Topic: Media Research Center
The Media Research Center loves to indulge in the logical fallacy that a TV show that is not massively popular cannot possibly be very good. The latest is Sarah Stites, qwho spends her April 18 post bashing the TV show "Girls" upon the end of that series:
The media love to analyze Girls. Somehow, despite its low viewership, Lena Dunham’s raunchy show about four millennial women finding their way in New York City captured the fancy of the journalistic world – from Jezebel to the New York Times. Now, in the wake of the final episode, writers and critics are “mourning the end of an era” with the loss of the “influential” HBO series.
But, amidst all the ruminations on the show’s legacy, no one is asking: what does the journalist-hype for Girls say about the media?
The final season’s debut was watched by only 519,000 viewers, Hibbard noted, with a poor Nielsen rating of .2 among adults ages 18-49.
But the writers who loved it, really loved it. And even if they didn’t love it, they wrote extensively about it. In other words, ratings didn’t seem to mean much.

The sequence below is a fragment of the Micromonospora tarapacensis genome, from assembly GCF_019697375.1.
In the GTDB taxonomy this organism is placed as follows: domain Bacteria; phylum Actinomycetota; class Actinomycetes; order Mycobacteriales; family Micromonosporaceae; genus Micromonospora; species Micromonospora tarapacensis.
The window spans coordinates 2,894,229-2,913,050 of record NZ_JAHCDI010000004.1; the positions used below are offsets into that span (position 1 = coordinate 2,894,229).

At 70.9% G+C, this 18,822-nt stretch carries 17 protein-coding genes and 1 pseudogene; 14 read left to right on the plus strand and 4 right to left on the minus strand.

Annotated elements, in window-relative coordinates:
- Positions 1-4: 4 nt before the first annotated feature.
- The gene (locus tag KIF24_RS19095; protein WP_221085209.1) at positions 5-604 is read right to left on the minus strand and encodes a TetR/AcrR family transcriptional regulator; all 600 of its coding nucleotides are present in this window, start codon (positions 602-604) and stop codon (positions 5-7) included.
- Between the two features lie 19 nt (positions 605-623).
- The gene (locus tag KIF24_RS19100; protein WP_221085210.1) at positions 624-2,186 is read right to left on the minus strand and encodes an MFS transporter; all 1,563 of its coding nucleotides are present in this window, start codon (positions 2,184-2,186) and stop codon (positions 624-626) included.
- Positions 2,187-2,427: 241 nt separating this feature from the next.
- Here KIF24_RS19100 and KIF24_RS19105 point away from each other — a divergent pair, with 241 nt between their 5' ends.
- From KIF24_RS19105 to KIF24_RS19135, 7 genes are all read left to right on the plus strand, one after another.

The media has promoted the idea that Girls is a reflection of our culture today. In reality, it’s more a reflection of a distinct segment of society: the bubble of liberal, feminist writers.
“I'm sure there are people who watched this show who didn't see a reflection of them or their lifestyle,” HBO CEO Richard Plepler conceded, “but there were millions and millions of people who did.”What kind of people? The young, New York-based writers working for feminist outlets? The liberal journalists immersed in the progressive culture Girls promotes?
Of course, Stites would never admit that she's bashing "Girls" from her own bubble: that of right-wing activist media critics.
She would never admit that films that pleased people like Stites and her MRC co-workers for conforming to their political agenda -- such as "For Greater Glory," "13 Hours" and the "Ben-Hur" remake -- were low-quality films because they were box-office failures. To the contrary: they would somehow blame the "liberal media" for the films' failures. Heck, the MRC never even admitted that the films were unpopular.
That bubble is just as real as the one Stites accuses the "liberal, feminist writers" of being in.
Stites makes her contempt for "Girls" more than clear:
Let’s be clear. Girls normalized avoidable messiness. It promoted free sex and wild living. It encouraged irresponsibility by suggesting that it’s just a phase, instead of encouraging young women to strive for better.
So to Girls I say: good riddance.
Let's be clear: Just because Stites didn't like the plot doesn't mean it's a bad show or an artistic failure.